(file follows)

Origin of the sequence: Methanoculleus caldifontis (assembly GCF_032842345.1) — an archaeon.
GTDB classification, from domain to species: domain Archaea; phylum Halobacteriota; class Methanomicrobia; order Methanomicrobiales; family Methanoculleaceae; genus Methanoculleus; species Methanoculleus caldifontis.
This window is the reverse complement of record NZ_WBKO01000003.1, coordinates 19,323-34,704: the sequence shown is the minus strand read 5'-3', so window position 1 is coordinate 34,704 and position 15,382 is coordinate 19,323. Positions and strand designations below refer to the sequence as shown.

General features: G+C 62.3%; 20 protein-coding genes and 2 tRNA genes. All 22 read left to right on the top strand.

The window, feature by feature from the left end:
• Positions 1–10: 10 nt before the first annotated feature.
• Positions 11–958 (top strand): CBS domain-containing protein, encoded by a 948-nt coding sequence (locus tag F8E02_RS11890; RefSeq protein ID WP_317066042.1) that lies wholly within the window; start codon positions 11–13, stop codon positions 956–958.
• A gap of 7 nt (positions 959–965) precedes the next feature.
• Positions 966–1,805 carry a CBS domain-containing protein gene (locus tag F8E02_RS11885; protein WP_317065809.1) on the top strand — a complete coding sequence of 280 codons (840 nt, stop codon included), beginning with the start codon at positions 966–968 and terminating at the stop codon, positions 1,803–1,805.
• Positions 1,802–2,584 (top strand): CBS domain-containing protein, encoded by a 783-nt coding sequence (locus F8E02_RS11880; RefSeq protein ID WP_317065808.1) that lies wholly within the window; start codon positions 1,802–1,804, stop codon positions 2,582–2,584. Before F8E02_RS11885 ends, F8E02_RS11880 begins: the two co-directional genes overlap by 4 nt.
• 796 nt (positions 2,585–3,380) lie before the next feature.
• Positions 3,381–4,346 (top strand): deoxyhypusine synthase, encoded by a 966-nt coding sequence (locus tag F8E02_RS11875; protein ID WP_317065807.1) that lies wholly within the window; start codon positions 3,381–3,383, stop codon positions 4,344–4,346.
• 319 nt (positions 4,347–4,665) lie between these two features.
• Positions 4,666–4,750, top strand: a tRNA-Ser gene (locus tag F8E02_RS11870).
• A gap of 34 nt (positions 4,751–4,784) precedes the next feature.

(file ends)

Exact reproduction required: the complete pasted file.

Origin of the sequence: Methanoculleus caldifontis (assembly GCF_032842345.1) — an archaeon.
GTDB classification, from domain to species: domain Archaea; phylum Halobacteriota; class Methanomicrobia; order Methanomicrobiales; family Methanoculleaceae; genus Methanoculleus; species Methanoculleus caldifontis.
This window is the reverse complement of record NZ_WBKO01000003.1, coordinates 19,323-34,704: the sequence shown is the minus strand read 5'-3', so window position 1 is coordinate 34,704 and position 15,382 is coordinate 19,323. Positions and strand designations below refer to the sequence as shown.

General features: G+C 62.3%; 20 protein-coding genes and 2 tRNA genes. All 22 read left to right on the top strand.

The window, feature by feature from the left end:
• Positions 1–10: 10 nt before the first annotated feature.
• Positions 11–958 (top strand): CBS domain-containing protein, encoded by a 948-nt coding sequence (locus tag F8E02_RS11890; RefSeq protein ID WP_317066042.1) that lies wholly within the window; start codon positions 11–13, stop codon positions 956–958.
• A gap of 7 nt (positions 959–965) precedes the next feature.
• Positions 966–1,805 carry a CBS domain-containing protein gene (locus tag F8E02_RS11885; protein WP_317065809.1) on the top strand — a complete coding sequence of 280 codons (840 nt, stop codon included), beginning with the start codon at positions 966–968 and terminating at the stop codon, positions 1,803–1,805.
• Positions 1,802–2,584 (top strand): CBS domain-containing protein, encoded by a 783-nt coding sequence (locus F8E02_RS11880; RefSeq protein ID WP_317065808.1) that lies wholly within the window; start codon positions 1,802–1,804, stop codon positions 2,582–2,584. Before F8E02_RS11885 ends, F8E02_RS11880 begins: the two co-directional genes overlap by 4 nt.
• 796 nt (positions 2,585–3,380) lie before the next feature.
• Positions 3,381–4,346 (top strand): deoxyhypusine synthase, encoded by a 966-nt coding sequence (locus tag F8E02_RS11875; protein ID WP_317065807.1) that lies wholly within the window; start codon positions 3,381–3,383, stop codon positions 4,344–4,346.
• 319 nt (positions 4,347–4,665) lie between these two features.
• Positions 4,666–4,750, top strand: a tRNA-Ser gene (locus tag F8E02_RS11870).
• A gap of 34 nt (positions 4,751–4,784) precedes the next feature.